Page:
I produced a Budget on the old lines, and I think one not open to more objection than any other Budget on the same lines. I am aware that some of the duties of my Budget excited spasmodic and for the moment, 1558 warm interest in the House; but I am not going to travel again over the whole case which I submitted in support of the changes I proposed. It was alleged by some hon. Gentlemen that the amount of money I shall obtain was not worth the disturbance which any alteration in the duties must cause. It is absolutely necessary, in my opinion, if we are to have such a Budget as will uphold our credit, that I should have a larger margin beyond the estimated income of the year than I can get from the income-tax and the tea duty. I do not believe I could have made a general increase in the whole of the tobacco duty without so lessening consumption as to destroy to a large extent the new revenue I looked for. I found a gap existing in the present scale, and I thought that by filling that gap I could obtain the money that is necessary for the revenue of the year, without hardship or injury. An hon. Gentleman has spoken of the new rate I proposed as being 50 per cent. of the value of the raw material. The hon. Gentleman omitted to mention that the present duties are from 600 to 700 per cent. of the price. The duties are now differential. They were only not differential before my proposal came in, as between whole leaf and stripped. What was it that made it right and proper to differentiate in all other cases and not between whole leaf and stripped? In the increase and the new rate;of duty I have had regard to the existing scale in manufactured tobacco. I have had regard to what I believe to be a fair average of the duty cost of tobaccos such as come into this country and I have then adjusted the duties on that basis. Hon. Gentlemen opposite make it a great cause for complaint that; in so doing I may have transferred or induced the transfer, to a greater or less extent, of a process of trade to this country which has hitherto been carried on abroad. That would condemn a great many other duties which do not trouble the consciences of hon. Gentlemen opposite. I venture to ask one question. The old rates of duties penalised a manufacturer who attempted to carry on that process here. They were admittedly unfair to him. Is the doctrine of free trade to be put so high that we are not to rectify our duties in a case of that kind? That we are to be so 1559 careful that we should not help our home manufacturers and our home workers? I shall by my proposal, I believe, raise the revenue required for the present year. I shall remove an anomaly which has long existed in our Customs duties, and, incidentally, I shall have been able to provide a means by which the House will be able in the matter of drawbacks to remedy an admitted wrong and injustice, and in the matter of moisture to carry out what was almost a promise of my predecessor.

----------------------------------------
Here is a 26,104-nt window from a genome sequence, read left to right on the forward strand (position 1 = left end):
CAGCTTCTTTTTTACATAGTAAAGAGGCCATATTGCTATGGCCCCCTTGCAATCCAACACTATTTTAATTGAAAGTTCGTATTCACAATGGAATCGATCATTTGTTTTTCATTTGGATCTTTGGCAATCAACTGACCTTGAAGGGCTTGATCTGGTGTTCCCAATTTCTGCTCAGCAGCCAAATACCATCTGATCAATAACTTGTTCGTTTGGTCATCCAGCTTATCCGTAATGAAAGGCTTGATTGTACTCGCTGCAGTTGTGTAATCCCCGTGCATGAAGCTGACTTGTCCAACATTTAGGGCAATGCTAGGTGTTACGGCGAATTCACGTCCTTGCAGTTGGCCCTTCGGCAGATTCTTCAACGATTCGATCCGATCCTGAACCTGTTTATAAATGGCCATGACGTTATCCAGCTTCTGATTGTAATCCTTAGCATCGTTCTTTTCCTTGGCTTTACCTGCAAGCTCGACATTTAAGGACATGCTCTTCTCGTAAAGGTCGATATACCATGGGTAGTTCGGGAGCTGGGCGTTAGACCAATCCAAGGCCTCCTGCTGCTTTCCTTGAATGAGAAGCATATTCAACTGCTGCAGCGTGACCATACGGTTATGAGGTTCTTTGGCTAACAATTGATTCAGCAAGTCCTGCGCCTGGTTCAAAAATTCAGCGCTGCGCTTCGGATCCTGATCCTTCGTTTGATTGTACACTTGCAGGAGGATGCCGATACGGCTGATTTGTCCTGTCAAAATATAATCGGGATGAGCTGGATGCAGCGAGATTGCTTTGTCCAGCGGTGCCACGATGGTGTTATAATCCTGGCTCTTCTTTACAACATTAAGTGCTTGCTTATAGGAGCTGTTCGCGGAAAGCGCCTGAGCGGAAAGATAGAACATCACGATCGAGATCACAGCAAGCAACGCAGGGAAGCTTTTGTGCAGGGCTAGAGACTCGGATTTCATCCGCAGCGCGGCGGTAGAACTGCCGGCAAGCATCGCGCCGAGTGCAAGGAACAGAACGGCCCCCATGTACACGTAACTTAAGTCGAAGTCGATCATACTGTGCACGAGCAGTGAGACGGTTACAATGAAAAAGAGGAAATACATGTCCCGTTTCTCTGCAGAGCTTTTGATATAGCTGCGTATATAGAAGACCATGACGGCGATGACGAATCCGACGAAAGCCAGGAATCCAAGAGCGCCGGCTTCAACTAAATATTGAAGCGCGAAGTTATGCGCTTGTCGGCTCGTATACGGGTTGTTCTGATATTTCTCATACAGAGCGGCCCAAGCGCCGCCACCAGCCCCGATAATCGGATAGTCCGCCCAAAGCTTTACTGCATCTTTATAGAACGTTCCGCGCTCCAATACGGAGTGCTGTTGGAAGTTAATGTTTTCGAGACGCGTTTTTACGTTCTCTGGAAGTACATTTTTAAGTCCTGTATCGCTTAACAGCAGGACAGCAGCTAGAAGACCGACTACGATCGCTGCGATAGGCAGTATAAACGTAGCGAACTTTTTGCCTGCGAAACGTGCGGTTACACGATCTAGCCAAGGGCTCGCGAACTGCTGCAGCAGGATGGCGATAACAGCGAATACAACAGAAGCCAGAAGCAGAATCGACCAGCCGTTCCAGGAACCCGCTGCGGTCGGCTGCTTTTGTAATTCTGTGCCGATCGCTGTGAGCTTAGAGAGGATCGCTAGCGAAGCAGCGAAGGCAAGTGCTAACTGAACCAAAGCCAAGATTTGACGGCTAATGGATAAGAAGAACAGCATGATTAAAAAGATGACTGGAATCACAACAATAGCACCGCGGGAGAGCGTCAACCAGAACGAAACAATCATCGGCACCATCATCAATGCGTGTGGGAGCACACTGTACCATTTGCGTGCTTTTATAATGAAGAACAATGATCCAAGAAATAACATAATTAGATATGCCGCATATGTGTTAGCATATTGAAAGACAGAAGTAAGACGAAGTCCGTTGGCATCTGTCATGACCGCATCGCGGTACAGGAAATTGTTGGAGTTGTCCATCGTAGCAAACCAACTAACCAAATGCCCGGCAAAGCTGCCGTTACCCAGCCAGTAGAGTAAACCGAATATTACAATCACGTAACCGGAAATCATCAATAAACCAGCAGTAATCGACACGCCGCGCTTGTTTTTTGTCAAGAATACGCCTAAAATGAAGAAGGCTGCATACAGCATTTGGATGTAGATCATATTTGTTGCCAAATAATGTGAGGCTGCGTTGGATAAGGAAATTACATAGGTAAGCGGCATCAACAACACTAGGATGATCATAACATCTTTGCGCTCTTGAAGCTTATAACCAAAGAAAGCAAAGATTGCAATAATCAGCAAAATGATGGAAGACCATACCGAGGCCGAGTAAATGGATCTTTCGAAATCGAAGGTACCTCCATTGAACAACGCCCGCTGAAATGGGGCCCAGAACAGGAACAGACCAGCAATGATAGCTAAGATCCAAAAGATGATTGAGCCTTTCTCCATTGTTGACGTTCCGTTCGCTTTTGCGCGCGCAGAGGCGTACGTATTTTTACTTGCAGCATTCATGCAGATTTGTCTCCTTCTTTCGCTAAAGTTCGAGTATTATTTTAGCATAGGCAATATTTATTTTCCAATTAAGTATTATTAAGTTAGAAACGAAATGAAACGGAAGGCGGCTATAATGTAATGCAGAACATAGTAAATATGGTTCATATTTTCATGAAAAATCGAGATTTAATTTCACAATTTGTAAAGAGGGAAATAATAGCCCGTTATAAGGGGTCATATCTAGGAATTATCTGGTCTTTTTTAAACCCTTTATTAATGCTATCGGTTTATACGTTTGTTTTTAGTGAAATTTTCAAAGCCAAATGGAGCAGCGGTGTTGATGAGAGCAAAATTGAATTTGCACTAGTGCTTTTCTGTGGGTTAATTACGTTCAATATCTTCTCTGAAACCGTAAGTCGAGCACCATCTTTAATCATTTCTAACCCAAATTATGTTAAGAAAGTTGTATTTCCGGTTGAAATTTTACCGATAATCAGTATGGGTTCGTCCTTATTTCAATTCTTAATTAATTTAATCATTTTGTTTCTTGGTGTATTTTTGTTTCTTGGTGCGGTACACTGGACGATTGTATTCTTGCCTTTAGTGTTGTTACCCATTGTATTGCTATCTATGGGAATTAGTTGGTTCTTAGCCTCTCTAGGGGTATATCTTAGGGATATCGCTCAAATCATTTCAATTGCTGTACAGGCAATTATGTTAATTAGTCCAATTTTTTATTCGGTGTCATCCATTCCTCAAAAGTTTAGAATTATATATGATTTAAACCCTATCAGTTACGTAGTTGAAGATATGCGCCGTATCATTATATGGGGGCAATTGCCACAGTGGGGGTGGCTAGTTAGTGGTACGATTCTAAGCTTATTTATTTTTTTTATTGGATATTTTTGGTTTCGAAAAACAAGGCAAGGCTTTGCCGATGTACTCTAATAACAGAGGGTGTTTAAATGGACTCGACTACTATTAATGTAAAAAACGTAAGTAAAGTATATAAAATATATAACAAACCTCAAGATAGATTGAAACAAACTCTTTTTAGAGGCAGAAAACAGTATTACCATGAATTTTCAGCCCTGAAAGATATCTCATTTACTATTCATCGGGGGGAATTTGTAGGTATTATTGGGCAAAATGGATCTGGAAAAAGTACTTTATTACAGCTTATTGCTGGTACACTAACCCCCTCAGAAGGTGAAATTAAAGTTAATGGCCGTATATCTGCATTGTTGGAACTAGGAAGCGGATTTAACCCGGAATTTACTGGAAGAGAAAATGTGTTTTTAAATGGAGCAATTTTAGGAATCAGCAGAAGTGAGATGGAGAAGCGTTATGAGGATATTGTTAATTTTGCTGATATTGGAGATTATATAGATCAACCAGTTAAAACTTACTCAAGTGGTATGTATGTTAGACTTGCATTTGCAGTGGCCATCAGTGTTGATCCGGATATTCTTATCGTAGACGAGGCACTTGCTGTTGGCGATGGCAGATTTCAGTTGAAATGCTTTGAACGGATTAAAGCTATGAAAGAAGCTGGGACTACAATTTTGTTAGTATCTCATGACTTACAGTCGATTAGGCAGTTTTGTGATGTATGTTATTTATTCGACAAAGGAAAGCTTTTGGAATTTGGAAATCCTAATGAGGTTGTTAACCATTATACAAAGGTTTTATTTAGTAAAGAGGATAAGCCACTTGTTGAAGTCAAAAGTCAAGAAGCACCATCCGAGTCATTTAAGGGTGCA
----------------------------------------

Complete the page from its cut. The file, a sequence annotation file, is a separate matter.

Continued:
I turn now to the wider questoin raised in this discussion. The hon. Gentleman who opened the debate, in a speech of great force, complained that my financial methods were unsound for another reason. The hon. Gentleman said in the matter of the unclaimed dividends account I had been using capital to meet the current expenditure of the year. I remember that when the late Government — the Government to which the right hon. Gentleman the Member for West Monmouth belonged—were in some financial difficulties, they met the current charges on account of the Naval Defence Loan by throwing them on the Sinking Fund, instead of raising new taxation. In 1862 Mr. Gladstone, in his Budget speech, recounted the steps which he had taken in the previous three years to meet current expenditure out of extraordinary revenue. From balances he had withdrawn £4,000,000. By expediting the payment of the malt duties, that was, by securing in one year the revenue of another—he had got an additional £2,000,000. Then he had a repayment of £500,000, which he also used to meet current expenditure. Then Mr. Gladstone concluded by saying that the Government had exhausted their casual resources—that they remained no longer. I would not stand alone, therefore, if I had to plead guilty in the full sense to the charge which the hon. and learned Gentleman has brought against me. But I do not admit that that correctly describes the operation which the House is now sanctioning. The other day an hon. Gentleman on the other side of the House referred to the Consols in the unclaimed dividend account, and said that t he interest upon them was paid regularly i to the Exchequer, and that the Chancellor of the Exchequer laid violent hands 1560 upon it. If that were true, it would be part of the current revenue and the Chancellor of the Exchequer would not need to lay hands on it. But the Consols are an asset standing to the credit of a body whose total assets exceed its nominal liabilities and vastly exceed the claims which could in practice be brought against it. I propose to realise a million out of these assets and apply it, not to meeting the expenditure of the curren year, but to straightening our balance, with the bank. That is a very different transaction, and is perfectly sound in i self, and wise in the circumstances of the present time.